By Kyiesha Chavez
A popular literary villain got an origin story on Netflix’s new show “Ratched.”
The eight-episode season premiered Sept. 18 on the streaming platform.
The show was directed and produced by Ryan Murphy, who is most known for projects such as FX’s “American Horror Story” and Netflix’s “The Politician.” It also stars “AHS” lead Sarah Paulson as the main character.
“Ratched” is based on Ken Kesey’s 1962 novel “One Flew Over the Cuckoo’s Nest” and tells the story of nurse Mildred Ratched, set 15 years before the events of the book.
Ratched works at a psychiatric hospital in Lucia, California, under Dr. Richard Hanover (Jon Jon Briones) and head nurse Betsy Bucket (Judy Davis). Ratched embodies the ideal image of a post-war nurse and wins the trust of her fellow hospital employees, except nurse Bucket.
Meanwhile, murderer Edmund Tolleson (Finn Wittrock) arrives at the facility after killing several priests. Ratched seems eager to work specifically with Tolleson, but the motive isn’t clear until the end of the first episode.
Paulson nails the role, depicting the right amount of vindictiveness and mercy, as well as pride in one’s career. However, Murphy’s decisions for the show leave much to be desired.
Technically, “Ratched” was created by Evan Romansky, who wrote the pilot script as a film school graduate.
“I was really just trying to think of some sort of intellectual property that I could reimagine as my own and would have a title that people would recognize and actually want to read,” Romansky told Vulture on Sept. 16.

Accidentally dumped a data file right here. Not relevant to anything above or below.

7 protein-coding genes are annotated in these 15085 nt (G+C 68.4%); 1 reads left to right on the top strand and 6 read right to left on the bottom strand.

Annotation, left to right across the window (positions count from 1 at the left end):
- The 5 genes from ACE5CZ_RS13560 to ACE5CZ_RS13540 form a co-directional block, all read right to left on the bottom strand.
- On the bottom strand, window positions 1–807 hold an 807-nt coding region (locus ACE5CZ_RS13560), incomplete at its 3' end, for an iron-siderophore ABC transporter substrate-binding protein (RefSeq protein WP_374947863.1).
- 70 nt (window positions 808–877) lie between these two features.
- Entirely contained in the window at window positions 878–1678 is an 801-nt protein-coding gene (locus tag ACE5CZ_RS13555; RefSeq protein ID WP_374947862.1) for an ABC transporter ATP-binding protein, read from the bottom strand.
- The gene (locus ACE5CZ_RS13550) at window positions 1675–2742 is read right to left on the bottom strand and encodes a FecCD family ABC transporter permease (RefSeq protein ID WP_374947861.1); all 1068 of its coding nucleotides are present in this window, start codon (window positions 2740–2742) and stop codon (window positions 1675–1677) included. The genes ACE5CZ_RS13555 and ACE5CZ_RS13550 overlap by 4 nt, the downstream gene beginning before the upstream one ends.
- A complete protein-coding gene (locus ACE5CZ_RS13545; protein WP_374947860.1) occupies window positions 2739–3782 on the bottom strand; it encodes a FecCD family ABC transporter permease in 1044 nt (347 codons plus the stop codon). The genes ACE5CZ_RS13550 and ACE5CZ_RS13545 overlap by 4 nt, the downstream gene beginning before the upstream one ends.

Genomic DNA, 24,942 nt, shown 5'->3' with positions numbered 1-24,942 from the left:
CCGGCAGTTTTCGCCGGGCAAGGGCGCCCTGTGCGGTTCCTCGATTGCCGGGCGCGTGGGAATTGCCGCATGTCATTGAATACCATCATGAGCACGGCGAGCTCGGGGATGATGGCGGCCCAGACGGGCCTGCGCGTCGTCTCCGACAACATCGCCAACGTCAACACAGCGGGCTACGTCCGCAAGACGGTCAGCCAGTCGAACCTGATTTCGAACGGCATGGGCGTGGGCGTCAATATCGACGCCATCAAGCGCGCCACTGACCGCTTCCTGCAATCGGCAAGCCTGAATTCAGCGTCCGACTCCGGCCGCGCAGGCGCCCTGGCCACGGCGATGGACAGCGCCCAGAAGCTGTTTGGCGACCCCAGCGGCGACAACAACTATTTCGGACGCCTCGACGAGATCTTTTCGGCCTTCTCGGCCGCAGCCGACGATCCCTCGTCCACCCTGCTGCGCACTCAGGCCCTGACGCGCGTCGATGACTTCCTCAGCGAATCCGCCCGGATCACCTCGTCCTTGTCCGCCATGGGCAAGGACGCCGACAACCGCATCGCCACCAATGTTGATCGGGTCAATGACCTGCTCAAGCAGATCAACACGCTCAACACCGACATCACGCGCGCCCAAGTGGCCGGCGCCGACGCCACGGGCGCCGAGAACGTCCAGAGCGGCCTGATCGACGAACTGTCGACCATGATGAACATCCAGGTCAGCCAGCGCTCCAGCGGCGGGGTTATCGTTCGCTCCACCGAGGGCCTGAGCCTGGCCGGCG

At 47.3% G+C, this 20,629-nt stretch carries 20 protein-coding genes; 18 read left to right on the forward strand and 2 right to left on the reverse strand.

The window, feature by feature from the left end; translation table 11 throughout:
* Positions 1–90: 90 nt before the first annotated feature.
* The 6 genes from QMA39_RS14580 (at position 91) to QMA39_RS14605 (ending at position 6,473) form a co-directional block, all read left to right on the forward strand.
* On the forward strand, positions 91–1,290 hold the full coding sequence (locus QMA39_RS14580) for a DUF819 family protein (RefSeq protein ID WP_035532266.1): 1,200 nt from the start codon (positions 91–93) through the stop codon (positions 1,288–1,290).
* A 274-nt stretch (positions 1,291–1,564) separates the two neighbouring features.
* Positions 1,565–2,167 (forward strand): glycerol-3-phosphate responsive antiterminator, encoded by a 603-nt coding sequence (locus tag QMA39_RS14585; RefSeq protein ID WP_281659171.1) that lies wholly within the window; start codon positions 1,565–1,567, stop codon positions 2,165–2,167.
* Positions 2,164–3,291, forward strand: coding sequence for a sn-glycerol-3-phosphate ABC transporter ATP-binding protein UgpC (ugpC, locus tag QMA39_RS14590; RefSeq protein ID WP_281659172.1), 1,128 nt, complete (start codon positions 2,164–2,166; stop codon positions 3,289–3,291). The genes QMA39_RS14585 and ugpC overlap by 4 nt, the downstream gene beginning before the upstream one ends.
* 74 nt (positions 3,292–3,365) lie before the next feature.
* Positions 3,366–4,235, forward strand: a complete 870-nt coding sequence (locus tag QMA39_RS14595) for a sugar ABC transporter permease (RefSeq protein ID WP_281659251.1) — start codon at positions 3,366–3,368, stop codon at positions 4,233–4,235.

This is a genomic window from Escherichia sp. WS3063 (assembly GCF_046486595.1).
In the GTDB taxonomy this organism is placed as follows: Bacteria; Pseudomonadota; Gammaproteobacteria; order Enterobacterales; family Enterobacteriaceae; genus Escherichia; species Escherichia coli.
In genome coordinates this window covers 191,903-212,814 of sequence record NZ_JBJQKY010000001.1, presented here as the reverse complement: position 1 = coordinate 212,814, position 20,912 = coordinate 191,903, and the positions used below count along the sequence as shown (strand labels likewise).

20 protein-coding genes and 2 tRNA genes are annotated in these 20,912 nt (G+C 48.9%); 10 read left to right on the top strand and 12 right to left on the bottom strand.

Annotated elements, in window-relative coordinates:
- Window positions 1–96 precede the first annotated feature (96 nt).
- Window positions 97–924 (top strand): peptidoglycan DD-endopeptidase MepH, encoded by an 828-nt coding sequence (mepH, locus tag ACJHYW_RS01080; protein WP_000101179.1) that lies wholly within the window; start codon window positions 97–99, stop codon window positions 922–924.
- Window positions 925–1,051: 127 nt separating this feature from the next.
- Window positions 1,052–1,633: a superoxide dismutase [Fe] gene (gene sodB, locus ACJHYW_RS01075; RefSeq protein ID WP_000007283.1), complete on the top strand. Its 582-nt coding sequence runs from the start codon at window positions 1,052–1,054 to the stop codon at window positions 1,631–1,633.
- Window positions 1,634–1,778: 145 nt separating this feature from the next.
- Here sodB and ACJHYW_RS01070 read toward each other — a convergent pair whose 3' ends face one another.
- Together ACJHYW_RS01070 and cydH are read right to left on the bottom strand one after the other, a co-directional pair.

Through the development process, the script found its way to Murphy and he was then brought on board as a showrunner with the hopes of extending “Ratched” past the pilot into a full season. He then managed to get Netflix to approve a second season before the public had even seen the show.
As an avid reader, I was excited to hear nurse Ratched would be brought to life in another way. But when I heard that Murphy was attached to it, I became skeptical.
Murphy has a strong affinity for the horror genre that we have seen since 2011. He has a specific style for his storytelling that has become predictable at this point.
For anyone who’s an avid fan of “American Horror Story,” this show will be right up your alley.
The color schemes, psychiatric hospital and mentally unstable cast are mirroring the second season of “AHS,” appropriately named “Asylum.”
While I enjoyed the eight episodes, I would have liked to see more of an obvious difference between the two.
I don’t think it helped that even some of the same cast members have acted in some or most of the seasons of “AHS.” Paulson and Wittrock have been in eight and four seasons, respectively. If these roles had been given a different face, I think I would have enjoyed it more because it would have shown an attempt at uniqueness.
When a horror-thriller show like this comes out, I always wonder what it would be like had it been developed by someone else. I assume it would be much different if it had been overseen by Jordan Peele (Get Out, Us) for example.
The show gives a fairly good representation of a nurse Ratched origin story, but fails at breaking the mold that Murphy has put himself in as a creator.